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Sprucy wages

One December when I was all of six, I asked an old newspaper vendor I knew, Simon Helms, if he would give me a job working in the little Christmas tree lot he operated next to his news shack. This gaunt, whiskery man looked down at me and said, ''Bit young, aren't you?''

''I could dust the trees off for you, Simon,'' I said.

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He didn't go for that, but he did give me a job. And a very neat job, too. While he was out driving hard bargains in the lot he let me sit on the high stool in his shack, hawking newspapers. I took in a few cold dimes, but mostly I was free just to gaze at Simon's trees.

The soil of the Christmas tree farm where they'd grown must have been utterly lacking in the Christmas spirit, for they were pathetically scrawny. Their trunks looked thin as reeds and they had hardly any branches on them.

And yet, such was the tugging of children on the sleeves of parents, those tired people smiling despite the dark circles under their eyes and the wallets flat as run-over leaves, that by Christmas Eve all but one tree had been sold.

This last tree was not only the scrawniest but the shortest. It was, in fact, my height, just under three and a half feet. So seldom in this towering world does a six-year-old encounter anything not taller than he is that I felt at once a grateful kinship with this tree.

And besides our mutual shortness, there was an even better reason for kinship. Because the tree was the saddest of all the sad specimens on Simon's lot, it would miss out on the tinsel and candy canes and lights that other Christmas trees enjoyed. And because I was Jewish, I'd already celebrated my holiday, Hanukkah, a little while before. So weren't we both, in our ways, left out of Christmas?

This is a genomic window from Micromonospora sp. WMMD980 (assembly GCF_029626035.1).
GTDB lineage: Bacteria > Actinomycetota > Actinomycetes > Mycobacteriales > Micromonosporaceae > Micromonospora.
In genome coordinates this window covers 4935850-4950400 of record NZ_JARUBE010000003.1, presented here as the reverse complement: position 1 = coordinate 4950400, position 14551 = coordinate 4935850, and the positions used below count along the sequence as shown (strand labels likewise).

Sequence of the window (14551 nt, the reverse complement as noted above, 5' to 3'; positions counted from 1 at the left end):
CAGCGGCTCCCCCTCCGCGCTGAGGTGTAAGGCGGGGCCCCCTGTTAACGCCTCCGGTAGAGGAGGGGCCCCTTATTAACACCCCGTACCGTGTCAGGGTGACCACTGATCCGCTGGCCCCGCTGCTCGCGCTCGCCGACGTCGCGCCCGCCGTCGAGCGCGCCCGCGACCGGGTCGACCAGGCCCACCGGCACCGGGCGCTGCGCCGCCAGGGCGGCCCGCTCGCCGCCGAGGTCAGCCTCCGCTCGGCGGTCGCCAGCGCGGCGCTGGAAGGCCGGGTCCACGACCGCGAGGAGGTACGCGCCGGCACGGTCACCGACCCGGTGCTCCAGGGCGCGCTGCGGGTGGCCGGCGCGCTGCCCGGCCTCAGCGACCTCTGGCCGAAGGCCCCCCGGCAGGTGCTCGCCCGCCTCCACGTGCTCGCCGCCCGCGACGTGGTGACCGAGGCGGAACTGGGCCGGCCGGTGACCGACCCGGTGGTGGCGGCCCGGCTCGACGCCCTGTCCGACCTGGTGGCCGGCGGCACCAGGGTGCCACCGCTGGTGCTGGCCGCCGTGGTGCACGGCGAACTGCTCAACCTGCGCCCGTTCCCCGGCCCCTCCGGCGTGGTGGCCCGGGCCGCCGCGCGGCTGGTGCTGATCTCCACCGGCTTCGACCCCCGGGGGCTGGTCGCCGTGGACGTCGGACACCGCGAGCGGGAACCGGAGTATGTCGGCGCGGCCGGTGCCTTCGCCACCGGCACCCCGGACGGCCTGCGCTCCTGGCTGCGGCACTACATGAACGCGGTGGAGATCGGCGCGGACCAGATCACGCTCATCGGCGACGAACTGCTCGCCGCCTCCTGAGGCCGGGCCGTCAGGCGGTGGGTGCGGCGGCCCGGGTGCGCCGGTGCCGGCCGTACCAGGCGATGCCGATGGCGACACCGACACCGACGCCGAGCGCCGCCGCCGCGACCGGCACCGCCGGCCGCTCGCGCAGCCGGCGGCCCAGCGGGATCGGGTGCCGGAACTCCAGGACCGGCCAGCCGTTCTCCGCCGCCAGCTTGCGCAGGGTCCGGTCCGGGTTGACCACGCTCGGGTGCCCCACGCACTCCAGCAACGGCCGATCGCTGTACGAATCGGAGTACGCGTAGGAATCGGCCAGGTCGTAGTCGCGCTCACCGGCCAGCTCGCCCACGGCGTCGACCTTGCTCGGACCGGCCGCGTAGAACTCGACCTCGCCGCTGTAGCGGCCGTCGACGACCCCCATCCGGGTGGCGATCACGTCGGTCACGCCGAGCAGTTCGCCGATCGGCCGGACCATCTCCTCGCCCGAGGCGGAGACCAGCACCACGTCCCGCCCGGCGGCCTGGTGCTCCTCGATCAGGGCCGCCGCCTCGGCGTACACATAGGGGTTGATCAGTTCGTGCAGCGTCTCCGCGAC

''Please, Simon,'' I begged, ''may I have the last tree? Could it be my wages?''

''That tree isn't worth half your wages, boy,'' he said.

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''I don't care. I don't like money anyway. It's so cold it burns your fingers.''

Simon shook his head, as if he despaired of what would become of me when I grew up, and then paid me off with the tree. He even added a little glass Star of Bethlehem. Going up on tiptoe as he leaned down, I threw my arms about his neck and gave him a smooch on his whisker-rough cheek, for all his bountifulness. Then, wishing him Merry Christmas, I ran home with the tree.

All dusted off and welcomed on my window ledge it stood Christmas morning, mounted in one of my galoshes. And at its top there twinkled, perhaps for the first time in the history of Christmas trees, not only the Star of Bethlehem, but the Star of David. It was as if they were saying, in their oneness of light, that whatever holiday you were left out of, you were never left out of God.

Called to behold ''the most beautiful Jewish Christmas tree in the world,'' my Orthodox family peered warily around the corner of my doorway. There was a moment of star-dimming silence. Then, their eyes filling with soft smiles, they stepped into the brightening room.

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